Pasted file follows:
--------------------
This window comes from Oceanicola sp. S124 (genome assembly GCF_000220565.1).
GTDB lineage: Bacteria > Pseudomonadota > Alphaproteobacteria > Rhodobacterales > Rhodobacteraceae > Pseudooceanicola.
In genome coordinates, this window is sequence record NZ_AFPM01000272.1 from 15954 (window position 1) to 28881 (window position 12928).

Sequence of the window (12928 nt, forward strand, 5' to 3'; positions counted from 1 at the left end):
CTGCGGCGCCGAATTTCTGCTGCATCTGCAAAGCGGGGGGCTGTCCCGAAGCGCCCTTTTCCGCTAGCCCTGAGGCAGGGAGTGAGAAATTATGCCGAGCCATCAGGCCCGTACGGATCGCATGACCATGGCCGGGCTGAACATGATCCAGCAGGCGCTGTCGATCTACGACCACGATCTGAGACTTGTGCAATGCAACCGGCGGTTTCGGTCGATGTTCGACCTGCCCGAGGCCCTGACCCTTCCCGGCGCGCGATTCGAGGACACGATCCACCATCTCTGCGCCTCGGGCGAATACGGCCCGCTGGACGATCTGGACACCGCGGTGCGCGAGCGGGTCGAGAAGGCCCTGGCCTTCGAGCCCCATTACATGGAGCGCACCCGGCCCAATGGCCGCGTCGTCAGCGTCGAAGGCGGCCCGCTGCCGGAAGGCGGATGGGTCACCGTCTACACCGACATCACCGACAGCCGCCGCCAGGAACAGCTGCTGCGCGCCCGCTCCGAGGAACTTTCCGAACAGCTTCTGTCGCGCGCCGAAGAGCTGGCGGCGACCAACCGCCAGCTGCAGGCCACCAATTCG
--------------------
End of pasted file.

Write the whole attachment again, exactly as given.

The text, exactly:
This window comes from Oceanicola sp. S124 (genome assembly GCF_000220565.1).
GTDB lineage: Bacteria > Pseudomonadota > Alphaproteobacteria > Rhodobacterales > Rhodobacteraceae > Pseudooceanicola.
In genome coordinates, this window is sequence record NZ_AFPM01000272.1 from 15954 (window position 1) to 28881 (window position 12928).

Sequence of the window (12928 nt, forward strand, 5' to 3'; positions counted from 1 at the left end):
CTGCGGCGCCGAATTTCTGCTGCATCTGCAAAGCGGGGGGCTGTCCCGAAGCGCCCTTTTCCGCTAGCCCTGAGGCAGGGAGTGAGAAATTATGCCGAGCCATCAGGCCCGTACGGATCGCATGACCATGGCCGGGCTGAACATGATCCAGCAGGCGCTGTCGATCTACGACCACGATCTGAGACTTGTGCAATGCAACCGGCGGTTTCGGTCGATGTTCGACCTGCCCGAGGCCCTGACCCTTCCCGGCGCGCGATTCGAGGACACGATCCACCATCTCTGCGCCTCGGGCGAATACGGCCCGCTGGACGATCTGGACACCGCGGTGCGCGAGCGGGTCGAGAAGGCCCTGGCCTTCGAGCCCCATTACATGGAGCGCACCCGGCCCAATGGCCGCGTCGTCAGCGTCGAAGGCGGCCCGCTGCCGGAAGGCGGATGGGTCACCGTCTACACCGACATCACCGACAGCCGCCGCCAGGAACAGCTGCTGCGCGCCCGCTCCGAGGAACTTTCCGAACAGCTTCTGTCGCGCGCCGAAGAGCTGGCGGCGACCAACCGCCAGCTGCAGGCCACCAATTCG